I have used the term "the approach of the storm," which although incorrect when considering the nature of a storm in the Alps, is really the best term I have at command to express myself. There is really no approach as I can detect, no movement of clouds from here. A dense black cloud overhangs the valley and the adjacent mountain peaks, in which the lightning`s glare and the thuder`s roll is incessant. I can hear the common rush and roar attending violent storms, but I can detect no movement in the lower strata of clouds which have now assumed an inky blackness. From what I have seen, I am led to believe that this black cloud is the nucleus of the storm which was arrested between the snow-clad peaks of the Alps. The vapor being condensed by the cold has caused it to slowly descend into the valley, leaving a partial vacuum above which is being filled by clouds coming from every direction, which likewise have their vapor condensed to sink to this lower stratum. This appears to be the nature of this storm cloud. As the condensed vapor from above is increasing, the increased downward pressure forces the cloud lower into the valley, at the same time making it more dense. When this downward pressure becomes strong enough to condense the vapor into water, it will rain, which has just now taken place. This downward pressure has not only produced raindrops but hailstones which vary from the size of a hickory nut to that of a hen`s egg. It has hailed only a few moments, but the rain is descending not in drops but in what appears to be in continous sheets as if it were being poured down with buckets. Since there is no movement of the clouds, it will rain here until every drop of moisture is squeezed out of this cloud, and then I will see clear sky again and not before. It has rained now just one hour and the clouds begin to assume a lighter color and have risen somewhat higher, but it rains yet very steadily, although not as fast as it did the first half hour.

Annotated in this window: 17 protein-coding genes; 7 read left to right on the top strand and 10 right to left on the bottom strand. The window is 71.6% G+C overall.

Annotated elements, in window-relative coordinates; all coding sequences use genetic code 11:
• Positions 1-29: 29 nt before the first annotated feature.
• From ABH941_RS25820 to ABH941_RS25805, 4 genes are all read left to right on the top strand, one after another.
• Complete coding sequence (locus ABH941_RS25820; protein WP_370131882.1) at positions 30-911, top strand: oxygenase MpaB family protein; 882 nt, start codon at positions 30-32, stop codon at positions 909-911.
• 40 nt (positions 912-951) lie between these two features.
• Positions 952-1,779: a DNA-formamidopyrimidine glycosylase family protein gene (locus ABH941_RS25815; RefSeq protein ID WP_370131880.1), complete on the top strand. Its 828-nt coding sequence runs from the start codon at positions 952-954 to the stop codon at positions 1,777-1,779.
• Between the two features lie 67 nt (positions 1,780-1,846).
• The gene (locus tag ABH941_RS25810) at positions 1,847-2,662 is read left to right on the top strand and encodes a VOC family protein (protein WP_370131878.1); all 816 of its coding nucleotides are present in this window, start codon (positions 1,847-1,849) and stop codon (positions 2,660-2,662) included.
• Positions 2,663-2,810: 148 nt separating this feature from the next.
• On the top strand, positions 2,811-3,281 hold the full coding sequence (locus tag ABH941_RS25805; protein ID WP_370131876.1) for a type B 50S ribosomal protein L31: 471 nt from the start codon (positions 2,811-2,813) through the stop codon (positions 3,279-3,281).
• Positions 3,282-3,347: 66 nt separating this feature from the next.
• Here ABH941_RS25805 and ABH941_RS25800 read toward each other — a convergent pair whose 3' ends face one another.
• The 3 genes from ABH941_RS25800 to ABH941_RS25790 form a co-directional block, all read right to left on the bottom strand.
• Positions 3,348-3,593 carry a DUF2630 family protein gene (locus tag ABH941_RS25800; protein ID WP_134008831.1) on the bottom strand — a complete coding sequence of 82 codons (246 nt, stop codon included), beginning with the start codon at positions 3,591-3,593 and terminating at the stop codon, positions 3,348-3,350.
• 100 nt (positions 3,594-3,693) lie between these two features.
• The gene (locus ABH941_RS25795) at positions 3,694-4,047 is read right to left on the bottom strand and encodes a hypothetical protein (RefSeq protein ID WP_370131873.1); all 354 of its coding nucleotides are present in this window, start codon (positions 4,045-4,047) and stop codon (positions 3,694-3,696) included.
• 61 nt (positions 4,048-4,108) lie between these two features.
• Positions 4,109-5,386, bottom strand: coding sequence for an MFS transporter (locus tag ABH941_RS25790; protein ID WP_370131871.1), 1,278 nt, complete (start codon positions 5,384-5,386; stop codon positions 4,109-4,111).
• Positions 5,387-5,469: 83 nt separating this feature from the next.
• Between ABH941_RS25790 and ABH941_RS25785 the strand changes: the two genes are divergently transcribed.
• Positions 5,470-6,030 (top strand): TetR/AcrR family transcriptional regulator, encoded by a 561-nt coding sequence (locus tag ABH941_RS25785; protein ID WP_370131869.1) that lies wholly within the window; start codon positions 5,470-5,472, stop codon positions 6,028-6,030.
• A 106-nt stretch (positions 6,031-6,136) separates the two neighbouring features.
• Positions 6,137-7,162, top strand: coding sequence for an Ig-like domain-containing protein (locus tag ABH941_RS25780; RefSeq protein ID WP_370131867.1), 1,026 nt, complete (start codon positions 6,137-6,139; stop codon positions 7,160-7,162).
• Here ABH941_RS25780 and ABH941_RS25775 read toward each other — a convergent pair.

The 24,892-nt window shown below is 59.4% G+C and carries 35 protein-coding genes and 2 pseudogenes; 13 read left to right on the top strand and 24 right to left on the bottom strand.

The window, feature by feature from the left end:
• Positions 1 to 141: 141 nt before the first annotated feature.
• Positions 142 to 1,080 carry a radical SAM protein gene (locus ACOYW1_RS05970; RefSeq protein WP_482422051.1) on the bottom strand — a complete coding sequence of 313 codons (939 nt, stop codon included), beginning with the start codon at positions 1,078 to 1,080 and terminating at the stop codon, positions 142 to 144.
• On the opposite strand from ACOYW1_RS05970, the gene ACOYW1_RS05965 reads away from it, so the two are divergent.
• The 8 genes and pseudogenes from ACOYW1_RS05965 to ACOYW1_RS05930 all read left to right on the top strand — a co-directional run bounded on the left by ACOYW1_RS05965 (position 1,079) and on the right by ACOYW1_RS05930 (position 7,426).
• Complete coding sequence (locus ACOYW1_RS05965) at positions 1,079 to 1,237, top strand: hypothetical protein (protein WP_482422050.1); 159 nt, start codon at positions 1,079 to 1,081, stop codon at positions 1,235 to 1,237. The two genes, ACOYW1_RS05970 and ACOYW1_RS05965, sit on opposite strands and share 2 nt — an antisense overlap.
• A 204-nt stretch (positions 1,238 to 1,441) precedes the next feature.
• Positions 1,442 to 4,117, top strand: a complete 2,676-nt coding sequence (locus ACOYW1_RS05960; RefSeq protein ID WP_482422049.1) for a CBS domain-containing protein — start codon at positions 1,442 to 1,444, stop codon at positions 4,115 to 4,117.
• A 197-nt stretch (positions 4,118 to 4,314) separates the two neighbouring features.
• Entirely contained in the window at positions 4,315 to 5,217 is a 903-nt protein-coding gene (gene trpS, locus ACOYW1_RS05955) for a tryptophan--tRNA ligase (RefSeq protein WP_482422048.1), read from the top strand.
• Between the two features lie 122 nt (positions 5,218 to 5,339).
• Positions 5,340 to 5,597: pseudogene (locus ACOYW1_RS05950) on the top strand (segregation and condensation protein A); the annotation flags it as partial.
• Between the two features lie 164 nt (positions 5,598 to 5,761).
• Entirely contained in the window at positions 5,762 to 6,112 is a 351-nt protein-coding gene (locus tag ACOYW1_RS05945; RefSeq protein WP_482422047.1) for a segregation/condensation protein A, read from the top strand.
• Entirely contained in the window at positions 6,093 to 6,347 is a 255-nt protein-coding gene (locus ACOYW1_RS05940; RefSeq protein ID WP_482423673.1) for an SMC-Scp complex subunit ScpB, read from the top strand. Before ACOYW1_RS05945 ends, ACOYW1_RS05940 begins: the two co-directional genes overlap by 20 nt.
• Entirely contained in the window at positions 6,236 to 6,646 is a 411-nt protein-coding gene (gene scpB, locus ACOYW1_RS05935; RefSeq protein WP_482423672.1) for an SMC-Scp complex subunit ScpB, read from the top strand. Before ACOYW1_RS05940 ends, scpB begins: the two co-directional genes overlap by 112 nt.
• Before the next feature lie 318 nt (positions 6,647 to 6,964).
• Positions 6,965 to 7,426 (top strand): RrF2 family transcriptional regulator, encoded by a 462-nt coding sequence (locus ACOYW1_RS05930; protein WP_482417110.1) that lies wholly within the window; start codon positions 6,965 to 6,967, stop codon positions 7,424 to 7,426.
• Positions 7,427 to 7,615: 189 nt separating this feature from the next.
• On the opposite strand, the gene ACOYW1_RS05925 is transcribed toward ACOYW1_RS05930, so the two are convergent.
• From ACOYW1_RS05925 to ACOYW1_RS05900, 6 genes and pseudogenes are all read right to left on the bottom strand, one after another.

Every space seems deluged and the Aare River is rising with fearful rapidity. As the storm is abating, the rush and roar of the falling water increases. It has rained a little longer than one and a half hours and the blue sky is again to be seen. The storm is over and the flood has commenced. Every cliff has its cascade, many of which portray the grand and sublime. The Aare has already risen many feet above high water-mark and has deluged many bright spots with mud and stones. With much difficulty I have arrived at Imhof where I find that the Aare has risen 5 feet 4 inches above ordinary high water-mark and is in many places overflowing the levees.
The channel of the Aare of late years has been straightened and large levees constructed to prevent disasterous inundations, but the present storm has been such an unprecedented one as to over awe all preparations. Here at Imhof the Aare is as straight as an arrow for several miles and has sufficient fall to make it a continous rapid. It carries with it large masses of rock the grating of which can be heard at a considerable distance. Just now my friends have arrived, some of whom look as if it had rained lately. Coaches for eight and we are away for Brienz. P.D. Reefy